Date: Thu, 17 Feb 1994 04:58:17 -0600
From: Natalie Maynor maynor[AT SYMBOL GOES HERE]RA.MSSTATE.EDU
Subject: Re: [u]/[ju]
Everyone will first tell you to check PEAS first, or you might look
for a quick-shot at the McDavid supplement to Nelson Francis' grammar (the
summary charts actually prepared by E. Bagby Atwood, though uncredited).
Thanks for the suggestions. Somebody else sent me private mail mentioning
an article by Ann Pitts in -American Speech-. I'm going to look for it
when I get to my office today.
I'm a /yuw/ speaker (I don't like them furrin IPA symbols), but have been
amused at newscasters who get things mixed up and report the /nyuwn nuwz/.
I also am a /ju/ speaker (I don't know what to do with OE or French if I
let the /y/ move over to /j/). What has gotten me interested in this
subject was that two different Canadians recently have said that they
thought that all US speakers pronounced words like "news" as [nuz]. It's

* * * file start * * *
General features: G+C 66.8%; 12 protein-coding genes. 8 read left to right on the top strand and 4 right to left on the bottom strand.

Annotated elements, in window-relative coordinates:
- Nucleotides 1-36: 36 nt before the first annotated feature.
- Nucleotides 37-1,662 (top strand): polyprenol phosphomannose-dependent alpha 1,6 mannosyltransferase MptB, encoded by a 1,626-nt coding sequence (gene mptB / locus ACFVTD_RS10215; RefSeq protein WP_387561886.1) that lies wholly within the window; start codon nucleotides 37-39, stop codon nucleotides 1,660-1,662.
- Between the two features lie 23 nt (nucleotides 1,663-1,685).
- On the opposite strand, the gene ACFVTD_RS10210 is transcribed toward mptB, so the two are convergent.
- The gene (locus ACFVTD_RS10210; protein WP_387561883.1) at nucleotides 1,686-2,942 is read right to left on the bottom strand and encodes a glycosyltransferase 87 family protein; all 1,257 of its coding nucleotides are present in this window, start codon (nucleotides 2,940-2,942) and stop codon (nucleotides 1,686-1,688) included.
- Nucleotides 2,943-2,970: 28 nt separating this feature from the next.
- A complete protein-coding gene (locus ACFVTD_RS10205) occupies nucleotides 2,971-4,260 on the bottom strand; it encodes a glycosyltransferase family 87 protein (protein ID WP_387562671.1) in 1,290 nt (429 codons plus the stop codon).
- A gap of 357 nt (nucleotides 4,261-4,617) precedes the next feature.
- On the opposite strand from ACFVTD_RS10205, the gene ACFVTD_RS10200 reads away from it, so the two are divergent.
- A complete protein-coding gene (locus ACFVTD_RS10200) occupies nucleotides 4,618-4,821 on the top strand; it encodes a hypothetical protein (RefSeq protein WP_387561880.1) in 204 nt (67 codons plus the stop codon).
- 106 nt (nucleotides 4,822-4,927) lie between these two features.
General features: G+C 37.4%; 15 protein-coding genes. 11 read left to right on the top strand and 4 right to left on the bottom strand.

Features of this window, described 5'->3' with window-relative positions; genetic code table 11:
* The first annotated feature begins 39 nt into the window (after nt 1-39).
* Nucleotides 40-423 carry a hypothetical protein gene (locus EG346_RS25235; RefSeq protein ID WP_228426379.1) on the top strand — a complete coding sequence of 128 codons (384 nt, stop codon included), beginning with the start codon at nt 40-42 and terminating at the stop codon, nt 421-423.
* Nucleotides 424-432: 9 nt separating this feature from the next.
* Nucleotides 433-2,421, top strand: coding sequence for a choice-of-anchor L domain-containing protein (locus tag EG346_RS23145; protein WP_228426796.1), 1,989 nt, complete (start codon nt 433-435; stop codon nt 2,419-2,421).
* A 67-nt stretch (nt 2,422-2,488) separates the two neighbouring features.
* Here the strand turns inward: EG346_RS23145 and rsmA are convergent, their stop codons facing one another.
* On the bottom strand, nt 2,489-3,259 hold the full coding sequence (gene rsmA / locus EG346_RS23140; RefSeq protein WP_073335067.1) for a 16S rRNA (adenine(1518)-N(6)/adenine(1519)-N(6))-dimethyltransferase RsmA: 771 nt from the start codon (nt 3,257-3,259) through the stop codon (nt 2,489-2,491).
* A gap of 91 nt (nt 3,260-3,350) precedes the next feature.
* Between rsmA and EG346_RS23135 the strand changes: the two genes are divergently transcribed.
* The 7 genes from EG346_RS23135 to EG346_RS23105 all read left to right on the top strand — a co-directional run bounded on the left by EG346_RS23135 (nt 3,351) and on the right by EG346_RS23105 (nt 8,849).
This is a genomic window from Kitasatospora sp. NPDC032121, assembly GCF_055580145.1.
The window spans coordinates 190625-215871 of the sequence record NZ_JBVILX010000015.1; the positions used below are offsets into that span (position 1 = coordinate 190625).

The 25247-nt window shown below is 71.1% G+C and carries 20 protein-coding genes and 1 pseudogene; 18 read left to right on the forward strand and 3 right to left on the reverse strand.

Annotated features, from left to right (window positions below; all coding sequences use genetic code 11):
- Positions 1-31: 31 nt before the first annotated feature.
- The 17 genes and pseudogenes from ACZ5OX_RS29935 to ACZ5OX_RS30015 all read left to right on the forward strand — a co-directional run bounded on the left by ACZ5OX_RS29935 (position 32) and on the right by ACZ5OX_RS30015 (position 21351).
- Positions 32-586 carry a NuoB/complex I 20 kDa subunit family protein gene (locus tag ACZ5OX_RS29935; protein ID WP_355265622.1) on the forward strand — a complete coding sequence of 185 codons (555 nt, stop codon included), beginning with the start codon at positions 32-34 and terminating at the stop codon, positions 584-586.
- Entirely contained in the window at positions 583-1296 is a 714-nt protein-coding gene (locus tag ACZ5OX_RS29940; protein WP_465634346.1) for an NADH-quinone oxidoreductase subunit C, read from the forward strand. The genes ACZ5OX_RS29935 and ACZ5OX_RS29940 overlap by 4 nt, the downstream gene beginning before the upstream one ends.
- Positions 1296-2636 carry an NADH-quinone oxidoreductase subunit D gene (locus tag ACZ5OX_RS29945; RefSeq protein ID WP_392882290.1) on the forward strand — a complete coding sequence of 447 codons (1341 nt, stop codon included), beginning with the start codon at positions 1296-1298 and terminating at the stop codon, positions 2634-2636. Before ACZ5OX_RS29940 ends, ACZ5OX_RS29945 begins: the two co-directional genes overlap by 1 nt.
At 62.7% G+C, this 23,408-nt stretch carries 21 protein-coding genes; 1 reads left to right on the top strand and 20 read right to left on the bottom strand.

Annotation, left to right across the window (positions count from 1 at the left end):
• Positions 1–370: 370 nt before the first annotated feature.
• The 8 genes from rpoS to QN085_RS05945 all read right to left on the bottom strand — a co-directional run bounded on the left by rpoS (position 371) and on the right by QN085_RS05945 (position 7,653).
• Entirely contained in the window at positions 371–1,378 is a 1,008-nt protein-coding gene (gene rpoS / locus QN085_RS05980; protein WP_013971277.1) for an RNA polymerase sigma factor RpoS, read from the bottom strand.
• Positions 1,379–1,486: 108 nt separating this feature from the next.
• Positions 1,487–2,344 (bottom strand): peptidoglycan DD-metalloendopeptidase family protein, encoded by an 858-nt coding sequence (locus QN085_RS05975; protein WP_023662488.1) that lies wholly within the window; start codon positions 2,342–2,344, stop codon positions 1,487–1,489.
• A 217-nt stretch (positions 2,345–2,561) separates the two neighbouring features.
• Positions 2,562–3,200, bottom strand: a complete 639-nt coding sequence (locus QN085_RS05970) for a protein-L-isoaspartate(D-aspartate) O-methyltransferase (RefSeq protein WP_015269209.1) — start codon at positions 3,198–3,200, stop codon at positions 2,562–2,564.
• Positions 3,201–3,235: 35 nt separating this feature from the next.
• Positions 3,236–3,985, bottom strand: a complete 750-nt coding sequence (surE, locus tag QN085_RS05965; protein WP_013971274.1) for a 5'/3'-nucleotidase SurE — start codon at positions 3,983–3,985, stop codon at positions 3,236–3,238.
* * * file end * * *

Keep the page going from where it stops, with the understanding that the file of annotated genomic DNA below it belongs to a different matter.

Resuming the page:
funny that these two people mentioned this at about the same time, one
in direct e-mail and the other on WORDS-L. The comment on WORDS-L started
a discussion of the topic in which many USAers said yes, that they did
say [nuz] and were confident it was the common US pronunciation. That
surprised me. Although I've certainly heard it, I hear [njuz] far more
often -- I think. We also got into some interesting discussions of which
words seem to use [u] in all dialects, which vary, and why.
--Natalie (maynor[AT SYMBOL GOES HERE]ra.msstate.edu)